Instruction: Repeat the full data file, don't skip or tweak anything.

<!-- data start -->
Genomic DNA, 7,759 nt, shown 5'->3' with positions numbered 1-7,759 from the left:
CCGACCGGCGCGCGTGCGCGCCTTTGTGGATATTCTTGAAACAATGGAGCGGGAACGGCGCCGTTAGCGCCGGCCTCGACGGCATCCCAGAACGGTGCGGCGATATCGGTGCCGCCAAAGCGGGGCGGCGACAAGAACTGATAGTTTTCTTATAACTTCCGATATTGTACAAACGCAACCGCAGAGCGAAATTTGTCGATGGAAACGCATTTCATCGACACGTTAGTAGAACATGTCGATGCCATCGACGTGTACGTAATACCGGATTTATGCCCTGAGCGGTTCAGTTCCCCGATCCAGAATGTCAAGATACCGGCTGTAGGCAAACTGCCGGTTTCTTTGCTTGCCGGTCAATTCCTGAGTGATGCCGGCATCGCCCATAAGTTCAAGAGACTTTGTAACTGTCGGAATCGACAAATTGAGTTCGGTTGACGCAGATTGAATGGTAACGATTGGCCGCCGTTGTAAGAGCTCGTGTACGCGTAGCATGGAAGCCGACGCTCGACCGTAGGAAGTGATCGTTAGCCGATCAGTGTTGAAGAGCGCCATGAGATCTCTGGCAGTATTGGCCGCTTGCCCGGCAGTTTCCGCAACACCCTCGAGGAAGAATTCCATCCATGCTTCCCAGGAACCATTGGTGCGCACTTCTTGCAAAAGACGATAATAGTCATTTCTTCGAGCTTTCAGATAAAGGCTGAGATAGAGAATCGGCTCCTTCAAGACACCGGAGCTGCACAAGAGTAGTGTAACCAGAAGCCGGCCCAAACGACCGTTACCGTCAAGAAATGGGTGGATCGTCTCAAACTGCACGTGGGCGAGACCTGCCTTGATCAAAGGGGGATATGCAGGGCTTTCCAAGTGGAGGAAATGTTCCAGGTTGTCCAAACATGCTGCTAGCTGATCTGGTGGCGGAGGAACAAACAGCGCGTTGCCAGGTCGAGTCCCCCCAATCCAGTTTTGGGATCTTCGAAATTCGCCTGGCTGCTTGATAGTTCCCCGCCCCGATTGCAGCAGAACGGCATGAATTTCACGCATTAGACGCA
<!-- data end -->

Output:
Genomic DNA, 7,759 nt, shown 5'->3' with positions numbered 1-7,759 from the left:
CCGACCGGCGCGCGTGCGCGCCTTTGTGGATATTCTTGAAACAATGGAGCGGGAACGGCGCCGTTAGCGCCGGCCTCGACGGCATCCCAGAACGGTGCGGCGATATCGGTGCCGCCAAAGCGGGGCGGCGACAAGAACTGATAGTTTTCTTATAACTTCCGATATTGTACAAACGCAACCGCAGAGCGAAATTTGTCGATGGAAACGCATTTCATCGACACGTTAGTAGAACATGTCGATGCCATCGACGTGTACGTAATACCGGATTTATGCCCTGAGCGGTTCAGTTCCCCGATCCAGAATGTCAAGATACCGGCTGTAGGCAAACTGCCGGTTTCTTTGCTTGCCGGTCAATTCCTGAGTGATGCCGGCATCGCCCATAAGTTCAAGAGACTTTGTAACTGTCGGAATCGACAAATTGAGTTCGGTTGACGCAGATTGAATGGTAACGATTGGCCGCCGTTGTAAGAGCTCGTGTACGCGTAGCATGGAAGCCGACGCTCGACCGTAGGAAGTGATCGTTAGCCGATCAGTGTTGAAGAGCGCCATGAGATCTCTGGCAGTATTGGCCGCTTGCCCGGCAGTTTCCGCAACACCCTCGAGGAAGAATTCCATCCATGCTTCCCAGGAACCATTGGTGCGCACTTCTTGCAAAAGACGATAATAGTCATTTCTTCGAGCTTTCAGATAAAGGCTGAGATAGAGAATCGGCTCCTTCAAGACACCGGAGCTGCACAAGAGTAGTGTAACCAGAAGCCGGCCCAAACGACCGTTACCGTCAAGAAATGGGTGGATCGTCTCAAACTGCACGTGGGCGAGACCTGCCTTGATCAAAGGGGGATATGCAGGGCTTTCCAAGTGGAGGAAATGTTCCAGGTTGTCCAAACATGCTGCTAGCTGATCTGGTGGCGGAGGAACAAACAGCGCGTTGCCAGGTCGAGTCCCCCCAATCCAGTTTTGGGATCTTCGAAATTCGCCTGGCTGCTTGATAGTTCCCCGCCCCGATTGCAGCAGAACGGCATGAATTTCACGCATTAGACGCA